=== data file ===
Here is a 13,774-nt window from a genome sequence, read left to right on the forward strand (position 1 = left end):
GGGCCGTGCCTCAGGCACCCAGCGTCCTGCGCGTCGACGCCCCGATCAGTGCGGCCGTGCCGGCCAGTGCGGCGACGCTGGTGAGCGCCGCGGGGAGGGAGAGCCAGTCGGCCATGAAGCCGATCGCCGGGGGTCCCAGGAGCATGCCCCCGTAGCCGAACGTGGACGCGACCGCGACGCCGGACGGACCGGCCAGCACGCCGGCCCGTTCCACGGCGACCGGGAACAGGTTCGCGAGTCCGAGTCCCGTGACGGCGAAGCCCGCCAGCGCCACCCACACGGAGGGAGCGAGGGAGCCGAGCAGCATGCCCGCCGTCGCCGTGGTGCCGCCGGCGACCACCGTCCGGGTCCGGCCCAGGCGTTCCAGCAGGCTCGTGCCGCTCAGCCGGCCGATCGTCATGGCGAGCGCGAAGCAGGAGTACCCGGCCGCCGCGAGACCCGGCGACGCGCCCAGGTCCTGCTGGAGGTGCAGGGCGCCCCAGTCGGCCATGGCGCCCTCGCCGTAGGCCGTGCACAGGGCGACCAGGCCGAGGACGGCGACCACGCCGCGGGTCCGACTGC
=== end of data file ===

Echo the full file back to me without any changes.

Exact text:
Here is a 13,774-nt window from a genome sequence, read left to right on the forward strand (position 1 = left end):
GGGCCGTGCCTCAGGCACCCAGCGTCCTGCGCGTCGACGCCCCGATCAGTGCGGCCGTGCCGGCCAGTGCGGCGACGCTGGTGAGCGCCGCGGGGAGGGAGAGCCAGTCGGCCATGAAGCCGATCGCCGGGGGTCCCAGGAGCATGCCCCCGTAGCCGAACGTGGACGCGACCGCGACGCCGGACGGACCGGCCAGCACGCCGGCCCGTTCCACGGCGACCGGGAACAGGTTCGCGAGTCCGAGTCCCGTGACGGCGAAGCCCGCCAGCGCCACCCACACGGAGGGAGCGAGGGAGCCGAGCAGCATGCCCGCCGTCGCCGTGGTGCCGCCGGCGACCACCGTCCGGGTCCGGCCCAGGCGTTCCAGCAGGCTCGTGCCGCTCAGCCGGCCGATCGTCATGGCGAGCGCGAAGCAGGAGTACCCGGCCGCCGCGAGACCCGGCGACGCGCCCAGGTCCTGCTGGAGGTGCAGGGCGCCCCAGTCGGCCATGGCGCCCTCGCCGTAGGCCGTGCACAGGGCGACCAGGCCGAGGACGGCGACCACGCCGCGGGTCCGACTGC